More indigenous defence production for India 

INS Vikrant, contains as much as 76% indigenous content, including the specialty steel used in the construction, key weapons and sensors, as well as the 2,500km of electrical cables that run through it.

Indian Navy Vice Chief, Vice Admiral S.N. Ghormade, also told reporters recently that while the carrier is designed to operate the Russian-made MiG-29K multi-role fighter, India will ultimately deploy the indigenous Twin-Engine Deck-Based Fighter it is working on with the Defence Research and Development Organisation. “For the interim, we are looking at the Rafale and F/A-18 aircraft, and trials have been carried out,” he said.

India’s 2016 Maritime Security Strategy, proposes a force structure based on the development of three Carrier Battle Groups (CBGs), each centred on an aircraft carrier with multi-mission escort and support ships with integral anti-air, anti-surface and anti-submarine warfare capabilities. 

This entails the development of an operational capability of two Carrier Task Forces (CTFs), each comprising one or more CBGs and other specialist forces, to meet the growing requirements of protecting India’s maritime interests. However, these battle groups will only take formation sometime in 2024.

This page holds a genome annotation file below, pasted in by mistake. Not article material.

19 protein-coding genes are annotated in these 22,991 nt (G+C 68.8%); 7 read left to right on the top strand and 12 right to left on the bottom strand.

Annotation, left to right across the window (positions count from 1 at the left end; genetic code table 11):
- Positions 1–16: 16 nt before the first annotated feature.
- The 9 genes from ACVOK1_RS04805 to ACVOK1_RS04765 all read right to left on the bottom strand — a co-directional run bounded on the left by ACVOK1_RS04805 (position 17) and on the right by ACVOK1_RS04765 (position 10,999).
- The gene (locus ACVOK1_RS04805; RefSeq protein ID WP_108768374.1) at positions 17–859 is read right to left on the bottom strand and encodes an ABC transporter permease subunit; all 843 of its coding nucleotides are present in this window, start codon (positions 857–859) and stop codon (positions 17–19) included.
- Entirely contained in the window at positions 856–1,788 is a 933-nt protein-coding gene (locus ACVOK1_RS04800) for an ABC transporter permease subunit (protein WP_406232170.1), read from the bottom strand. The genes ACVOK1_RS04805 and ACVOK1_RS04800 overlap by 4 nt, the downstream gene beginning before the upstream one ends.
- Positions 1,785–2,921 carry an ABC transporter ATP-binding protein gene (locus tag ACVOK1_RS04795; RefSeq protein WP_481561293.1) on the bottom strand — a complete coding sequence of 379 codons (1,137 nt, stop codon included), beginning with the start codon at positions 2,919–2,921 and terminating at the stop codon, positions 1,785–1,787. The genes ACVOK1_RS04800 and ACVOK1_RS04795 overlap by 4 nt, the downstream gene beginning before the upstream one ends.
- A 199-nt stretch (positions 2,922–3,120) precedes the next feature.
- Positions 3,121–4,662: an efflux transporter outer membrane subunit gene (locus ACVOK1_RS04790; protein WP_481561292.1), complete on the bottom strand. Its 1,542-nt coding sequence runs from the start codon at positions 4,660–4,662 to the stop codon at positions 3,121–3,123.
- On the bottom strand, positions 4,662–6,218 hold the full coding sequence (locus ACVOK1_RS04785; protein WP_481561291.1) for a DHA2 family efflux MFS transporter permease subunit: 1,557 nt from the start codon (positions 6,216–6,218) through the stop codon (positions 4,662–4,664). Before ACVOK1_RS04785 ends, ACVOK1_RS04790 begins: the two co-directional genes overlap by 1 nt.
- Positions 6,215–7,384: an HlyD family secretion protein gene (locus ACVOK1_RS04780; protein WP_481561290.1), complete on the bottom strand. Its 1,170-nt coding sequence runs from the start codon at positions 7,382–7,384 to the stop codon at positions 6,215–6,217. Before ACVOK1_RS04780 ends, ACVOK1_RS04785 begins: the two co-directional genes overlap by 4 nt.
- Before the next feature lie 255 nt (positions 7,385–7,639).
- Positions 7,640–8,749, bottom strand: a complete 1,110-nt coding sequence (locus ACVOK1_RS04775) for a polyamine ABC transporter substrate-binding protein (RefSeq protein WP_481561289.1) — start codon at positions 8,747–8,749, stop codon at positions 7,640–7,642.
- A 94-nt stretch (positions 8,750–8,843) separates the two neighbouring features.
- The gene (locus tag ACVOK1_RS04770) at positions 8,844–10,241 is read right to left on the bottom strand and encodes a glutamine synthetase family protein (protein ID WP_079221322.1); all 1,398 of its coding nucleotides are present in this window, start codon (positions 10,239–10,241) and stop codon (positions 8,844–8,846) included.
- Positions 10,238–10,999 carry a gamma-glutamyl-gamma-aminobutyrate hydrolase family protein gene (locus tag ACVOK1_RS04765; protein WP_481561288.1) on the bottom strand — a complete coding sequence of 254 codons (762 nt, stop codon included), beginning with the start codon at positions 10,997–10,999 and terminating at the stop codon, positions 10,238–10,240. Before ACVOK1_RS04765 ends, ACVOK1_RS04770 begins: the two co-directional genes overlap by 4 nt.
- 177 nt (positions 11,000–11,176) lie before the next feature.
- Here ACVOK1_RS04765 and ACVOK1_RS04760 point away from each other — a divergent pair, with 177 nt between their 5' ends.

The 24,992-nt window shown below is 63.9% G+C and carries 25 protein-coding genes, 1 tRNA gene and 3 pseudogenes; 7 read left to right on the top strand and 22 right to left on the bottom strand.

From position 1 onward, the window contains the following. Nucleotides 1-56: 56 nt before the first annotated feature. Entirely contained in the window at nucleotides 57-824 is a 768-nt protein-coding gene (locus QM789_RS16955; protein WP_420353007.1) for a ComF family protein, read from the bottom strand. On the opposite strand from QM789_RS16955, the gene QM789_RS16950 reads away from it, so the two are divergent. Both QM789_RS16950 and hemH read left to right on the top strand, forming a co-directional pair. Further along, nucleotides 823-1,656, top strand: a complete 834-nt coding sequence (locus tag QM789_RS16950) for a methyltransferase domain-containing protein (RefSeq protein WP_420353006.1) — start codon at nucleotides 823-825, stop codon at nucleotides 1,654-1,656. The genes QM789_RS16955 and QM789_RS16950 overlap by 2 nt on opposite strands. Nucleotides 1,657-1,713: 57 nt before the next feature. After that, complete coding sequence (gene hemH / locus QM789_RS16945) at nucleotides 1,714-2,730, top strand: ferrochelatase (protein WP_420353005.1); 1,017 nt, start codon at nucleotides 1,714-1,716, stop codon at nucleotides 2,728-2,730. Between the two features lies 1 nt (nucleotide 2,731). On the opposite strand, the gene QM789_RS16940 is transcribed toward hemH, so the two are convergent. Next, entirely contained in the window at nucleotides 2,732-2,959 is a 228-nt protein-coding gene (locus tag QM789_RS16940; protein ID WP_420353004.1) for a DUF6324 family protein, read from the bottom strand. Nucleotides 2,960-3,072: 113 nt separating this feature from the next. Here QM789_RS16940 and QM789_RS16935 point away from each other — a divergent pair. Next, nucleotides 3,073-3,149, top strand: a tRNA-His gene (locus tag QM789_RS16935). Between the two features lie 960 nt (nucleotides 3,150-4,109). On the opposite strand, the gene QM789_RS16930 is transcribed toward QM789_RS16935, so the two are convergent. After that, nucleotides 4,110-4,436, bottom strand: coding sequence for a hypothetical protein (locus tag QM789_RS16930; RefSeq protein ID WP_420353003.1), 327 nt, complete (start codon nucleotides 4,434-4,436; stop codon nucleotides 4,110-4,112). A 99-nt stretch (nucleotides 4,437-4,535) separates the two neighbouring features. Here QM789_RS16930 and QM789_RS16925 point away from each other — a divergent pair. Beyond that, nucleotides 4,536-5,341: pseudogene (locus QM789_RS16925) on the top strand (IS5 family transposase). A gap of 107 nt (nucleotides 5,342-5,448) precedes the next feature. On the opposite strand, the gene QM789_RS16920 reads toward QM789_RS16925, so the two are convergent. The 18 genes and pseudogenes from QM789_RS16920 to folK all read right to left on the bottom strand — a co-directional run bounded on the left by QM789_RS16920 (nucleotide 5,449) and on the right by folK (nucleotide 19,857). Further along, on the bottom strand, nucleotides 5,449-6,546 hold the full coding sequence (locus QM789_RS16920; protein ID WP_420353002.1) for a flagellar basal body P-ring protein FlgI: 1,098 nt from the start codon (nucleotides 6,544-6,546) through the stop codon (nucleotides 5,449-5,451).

With 130 ships and submarines, and 39 more vessels under construction, the Indian Navy is considered the seventh most powerful in the world. But it is up against a growing maritime threat from China, whose military modernisation has become the top focus of even US defence planning and budgeting. 

China has two operational carriers at present — the Soviet-designed Kuznetsov-class carrier Liaoning, which it bought back in 1998 and commissioned in 2012, and the Shandong, which is based on the Liaoning and entered service in 2019. Its third carrier, the 80,000-ton Fujian, is being fitted out, and a fourth aircraft carrier is likely to be a Carrier, Aircraft, Nuclear. 

It has plans to build 10 aircraft carriers by 2049. However, only two carriers are envisaged for present by India, with INS Vikrant joining the fleet alongside the Navy’s 44,750-tonne INS Vikramaditya (ex-Russian Admiral Gorshkov), which entered service in 2013.

The Indian Ministry of Defence declined approval for a proposed 65,000-ton IAC-2, with Catapult Assisted Take-Off capability, as its $10 billion estimated price tag was deemed too exorbitant. However, the Parliamentary Standing Committee on Defence, made a case for a third carrier last December when it deemed it an “unavoidable requirement to meet any eventualities”, considering the “long coastline and hostile adversaries on both sides of the Indian peninsula.” 



INS Vikrant in a nutshell:


Size: 262.5m

Beam: 62m

Height: 59m, including five superstructures

Maximum designed speed: 28kts (52kmph), cruising speed of 18kts (33.3kmph)

Endurance: 7,500nm (13,890km).

Decks: 14 decks, including five in the superstructures

Crew: 1,700